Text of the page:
Even so, I don't recall Tom ever saying that the hunters who did their job in that way, the middle ground, were bad people, or that they shouldn't do that -- he even said that he understood where they were coming from. But he strove to act in an OTHER capacity, almost a sort of priest, performing last rites for the dead, for the benefit of the dead person and for their surviving families as well. He takes on extra danger because he knows how important it can be to surviving family to know that their goodbyes were read to the person, just in case there's some part of them still in there able to listen. Like finally getting a funeral, closure, resolution.

He still killed them. He still supported other hunters killing them. He just went a little further, provided a specialty service, because he knew it could be important. It's easy to dismiss all that, because it doesn't feed into the stereotypical zombie-action-thriller format, but really that's exactly what I liked about it: that consideration was given to something more human than just pragmatics and cold survival.


message 22: by Tammy K. (new)

Tammy K. Awesome Review. Love your humor. You put in a lot of effort into this review, Kudos.


message 23: by Emily (new) - rated it 1 star

Emily Exactly! Desperately wish I'd read your review before I dragged through this book.


Flamestar/Landon I completely disagree with this book review. I really enjoyed the subplot between Benny and Nix. What I think you fail to see is that it is not the main plot by any means. You fail to see the big picture. I thoroughly enjoyed the book, as well as the rest of the series.


Zinjah Your review is spot-on for me. I've had my fill of teenage romance being splashed all over my beloved paranormal genre. Had I known this was going to be so chock full of it, I'd have given it a miss.


message 26: by Beth (new)

Beth Barkley Well crap. I put this on my to-read list but after your review I think I'll take it off. Normally I wouldn't dismiss a book based on someone else's review, but you touched on some things that irritate me (the teenage romance butting into a zombie story, for one) so...pass.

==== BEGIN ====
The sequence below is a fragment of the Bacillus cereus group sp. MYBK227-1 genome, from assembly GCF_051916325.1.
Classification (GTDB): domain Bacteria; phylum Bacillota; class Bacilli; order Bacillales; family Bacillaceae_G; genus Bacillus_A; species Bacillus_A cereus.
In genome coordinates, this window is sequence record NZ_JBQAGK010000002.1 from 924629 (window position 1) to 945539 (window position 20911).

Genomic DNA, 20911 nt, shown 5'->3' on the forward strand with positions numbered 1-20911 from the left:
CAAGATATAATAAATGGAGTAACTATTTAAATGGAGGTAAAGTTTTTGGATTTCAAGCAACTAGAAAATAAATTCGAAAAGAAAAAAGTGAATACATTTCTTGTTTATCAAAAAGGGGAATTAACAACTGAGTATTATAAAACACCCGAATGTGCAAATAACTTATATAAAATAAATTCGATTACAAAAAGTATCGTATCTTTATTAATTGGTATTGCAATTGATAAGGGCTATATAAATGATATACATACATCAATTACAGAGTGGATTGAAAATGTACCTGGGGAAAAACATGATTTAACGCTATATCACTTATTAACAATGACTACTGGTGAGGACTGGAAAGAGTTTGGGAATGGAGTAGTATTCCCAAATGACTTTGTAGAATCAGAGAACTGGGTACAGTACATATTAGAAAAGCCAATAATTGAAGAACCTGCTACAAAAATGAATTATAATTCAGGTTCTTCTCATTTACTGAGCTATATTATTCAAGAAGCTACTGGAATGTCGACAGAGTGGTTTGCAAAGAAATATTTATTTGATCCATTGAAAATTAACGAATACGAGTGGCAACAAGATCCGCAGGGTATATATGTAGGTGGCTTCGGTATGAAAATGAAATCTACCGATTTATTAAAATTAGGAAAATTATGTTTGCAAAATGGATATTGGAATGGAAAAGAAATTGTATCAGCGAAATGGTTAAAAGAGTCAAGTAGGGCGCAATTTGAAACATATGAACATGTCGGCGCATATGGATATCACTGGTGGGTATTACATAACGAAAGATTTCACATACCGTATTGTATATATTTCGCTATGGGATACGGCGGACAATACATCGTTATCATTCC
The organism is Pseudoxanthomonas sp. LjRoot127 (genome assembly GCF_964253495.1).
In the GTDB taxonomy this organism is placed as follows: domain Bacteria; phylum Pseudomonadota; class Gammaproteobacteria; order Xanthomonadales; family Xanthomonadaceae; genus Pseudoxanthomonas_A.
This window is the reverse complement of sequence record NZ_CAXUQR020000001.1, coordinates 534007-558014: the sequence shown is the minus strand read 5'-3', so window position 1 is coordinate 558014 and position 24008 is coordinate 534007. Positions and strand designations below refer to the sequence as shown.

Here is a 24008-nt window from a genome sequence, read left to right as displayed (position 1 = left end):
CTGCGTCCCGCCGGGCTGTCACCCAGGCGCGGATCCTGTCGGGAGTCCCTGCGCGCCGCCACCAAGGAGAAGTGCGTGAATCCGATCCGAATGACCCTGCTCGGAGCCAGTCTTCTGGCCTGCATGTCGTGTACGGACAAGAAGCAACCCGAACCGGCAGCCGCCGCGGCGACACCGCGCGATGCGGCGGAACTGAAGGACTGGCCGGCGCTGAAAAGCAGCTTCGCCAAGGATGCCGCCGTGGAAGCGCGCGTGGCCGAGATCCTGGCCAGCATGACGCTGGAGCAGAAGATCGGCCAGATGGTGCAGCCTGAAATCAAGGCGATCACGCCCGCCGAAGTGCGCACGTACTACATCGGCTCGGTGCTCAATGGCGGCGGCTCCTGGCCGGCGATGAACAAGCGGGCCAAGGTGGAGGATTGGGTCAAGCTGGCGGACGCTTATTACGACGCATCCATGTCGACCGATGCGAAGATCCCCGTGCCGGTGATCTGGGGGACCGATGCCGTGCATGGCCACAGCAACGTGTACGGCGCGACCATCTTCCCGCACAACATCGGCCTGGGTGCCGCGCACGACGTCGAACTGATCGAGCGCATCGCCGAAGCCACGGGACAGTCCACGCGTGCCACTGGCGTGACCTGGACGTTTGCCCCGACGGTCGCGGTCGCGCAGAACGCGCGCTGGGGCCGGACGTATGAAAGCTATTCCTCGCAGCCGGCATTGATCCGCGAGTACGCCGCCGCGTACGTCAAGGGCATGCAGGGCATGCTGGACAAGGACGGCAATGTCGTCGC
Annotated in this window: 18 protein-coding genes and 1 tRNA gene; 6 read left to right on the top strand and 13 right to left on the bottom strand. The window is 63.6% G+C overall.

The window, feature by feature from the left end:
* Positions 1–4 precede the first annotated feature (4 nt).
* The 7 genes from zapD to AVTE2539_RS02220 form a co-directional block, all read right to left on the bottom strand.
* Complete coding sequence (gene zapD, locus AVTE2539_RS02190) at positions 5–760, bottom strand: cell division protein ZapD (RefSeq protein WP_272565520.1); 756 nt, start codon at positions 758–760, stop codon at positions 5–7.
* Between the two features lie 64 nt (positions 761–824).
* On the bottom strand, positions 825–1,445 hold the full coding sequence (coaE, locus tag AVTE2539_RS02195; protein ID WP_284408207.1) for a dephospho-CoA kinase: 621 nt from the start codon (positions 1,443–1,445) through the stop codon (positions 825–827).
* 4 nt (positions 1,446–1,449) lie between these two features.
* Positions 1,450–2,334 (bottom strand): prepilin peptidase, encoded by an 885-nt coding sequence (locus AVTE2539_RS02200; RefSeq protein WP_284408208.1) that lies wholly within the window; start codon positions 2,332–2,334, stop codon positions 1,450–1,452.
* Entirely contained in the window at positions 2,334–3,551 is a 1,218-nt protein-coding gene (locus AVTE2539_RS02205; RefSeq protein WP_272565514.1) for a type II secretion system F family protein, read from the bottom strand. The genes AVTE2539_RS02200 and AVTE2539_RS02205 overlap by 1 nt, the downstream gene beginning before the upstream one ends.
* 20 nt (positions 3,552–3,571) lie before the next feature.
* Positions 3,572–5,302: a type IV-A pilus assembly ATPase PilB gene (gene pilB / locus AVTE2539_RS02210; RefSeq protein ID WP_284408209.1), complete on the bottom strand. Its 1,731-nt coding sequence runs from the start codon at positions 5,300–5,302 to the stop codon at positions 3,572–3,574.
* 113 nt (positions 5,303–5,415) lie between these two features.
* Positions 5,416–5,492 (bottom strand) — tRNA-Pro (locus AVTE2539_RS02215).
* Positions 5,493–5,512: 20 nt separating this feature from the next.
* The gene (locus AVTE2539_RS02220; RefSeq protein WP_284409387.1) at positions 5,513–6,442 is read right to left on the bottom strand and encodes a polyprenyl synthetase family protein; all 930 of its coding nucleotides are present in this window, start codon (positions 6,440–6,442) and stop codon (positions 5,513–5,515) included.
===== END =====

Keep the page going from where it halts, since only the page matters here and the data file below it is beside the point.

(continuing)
message 27: by [deleted user] (new)

That's exactly where I gave up on this book, when the jerk brother is on about defecating on dead people. And like "look Benny I'm a better zombie killer, because I hug zombies, watch and learn". I was laughing and "wtf?".


message 28: by DJ (new) - rated it 5 stars

DJ Burton I loved this book (giving it a 5 star rating) but isn't Tom Imura supposed to be a cop? And eliminate the danger near his home?


James Li I'm not sure the people who like this review understand Tom's point of view. He does not think they should just let zombies live. If that were the case, he would have just thrown in with the priest and sisters who lived in the wasteland instead of being the silencer. His entire point of view is that the dead should be respected and they should be silenced in a way that truly allows the zombies to REST IN PEACE and allow them the dignity in death that anyone deserves. For that same reason, he and his brother finally silence their parents at the end of the novel.


message 30: by Nadia (new)

Nadia I laughed out loud at "Jonathan Maberry is totally going be among the first to die when zombies attack. Mark my words." :D


message 31: by Aaron (new) - rated it 1 star

Aaron This book was sooooooo bad i dont even know why i read the second. Its so stupid and boring where did the names come from charlie pink eye whatttttt!!!!!!!!!!!! And who the heck cares about some girl on a card. I just wasited my time reading this peice of crap.


Morgan Oats Great review. Agree completely. I do think you should finish it just for the last hoorah! It's not really a good book, and the premise is absolutely terrible, but if you've gotten that far just finish it up